FIG. 7 is a view similar to FIG. 6 of a further embodiment of the present invention.

DESCRIPTION OF THE PREFERRED EMBODIMENTS

Referring now to the drawings, particularly FIGS. 1 to 4 thereof, which illustrate a preferred embodiment of the present invention, the reference letter A generally designates the base portion of the improved belt, the base portion A having a tensile strength and an elongation value to at least meet the standard requirements for vehicle safety belts, as are well known. The base portion A, preferrably occupies about one-half the periphery of the belt, but not necessarily, and is approximately, transversely semi-circular when the belt is inflated.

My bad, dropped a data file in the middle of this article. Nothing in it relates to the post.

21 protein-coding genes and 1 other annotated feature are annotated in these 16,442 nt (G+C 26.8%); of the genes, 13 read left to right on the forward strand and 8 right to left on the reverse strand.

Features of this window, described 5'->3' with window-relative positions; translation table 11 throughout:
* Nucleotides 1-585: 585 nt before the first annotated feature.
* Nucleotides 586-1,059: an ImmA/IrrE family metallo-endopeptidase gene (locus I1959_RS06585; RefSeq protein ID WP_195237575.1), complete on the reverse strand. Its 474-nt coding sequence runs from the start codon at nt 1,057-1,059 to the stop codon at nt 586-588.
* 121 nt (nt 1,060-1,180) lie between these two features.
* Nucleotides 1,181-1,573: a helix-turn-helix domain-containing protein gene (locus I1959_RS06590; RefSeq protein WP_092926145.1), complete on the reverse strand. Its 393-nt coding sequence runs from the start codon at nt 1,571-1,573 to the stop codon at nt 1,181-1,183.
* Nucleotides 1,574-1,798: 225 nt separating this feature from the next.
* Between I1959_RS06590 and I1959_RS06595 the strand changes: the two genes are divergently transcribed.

The complementary portion of the belt, that is the opposite semi-circular or residual area or portion of the belt transverse cross section constitutes a pressure resisting portion B of sufficient strength to resist the inflation fluid pressure. Until the pressurized inflating fluid is introduced into the belt, both the base portion A and the pressure resisting portion B assume the shapes of substantially flat bands so as to minimize the volume of the belt upon the winding or other storing or compaction thereof. However, when the inflation fluid or sealing material is introduced into the belt, it assumes a longitudinally arcuate shape with a radius of curvature R to best conform to the body of the seat occupant as shown in FIG. 1. The condition of the belt portions adjacent to the junction P of the base portion A with the pressure resisting portion B is shown in an enlarged scale in FIG. 2. In an example of the present embodiment, a thick yarn, of about 3000 denier and formed of polyester filaments with a relatively high co-efficient of heat shrinkage is employed for the warps 1 to 4 of base portion A, while a finer yarn, for example of about 800 denier with a relatively low co-efficient of heat shrinkage, that is, less than that of warps 1 to 4, is employed for the warps 11 to 14 of pressure resisting portion B. These yarns of two types are interlaced together in different combinations according to their tensile strength, elongation, pressure resistance and curvature. Different filaments or fibers are usually employed for both warps in order to enhance the curvature, but when a relatively low curvature is desired, yarns of the same filament composition, but having different co-efficients of heat shrinkage, may be employed.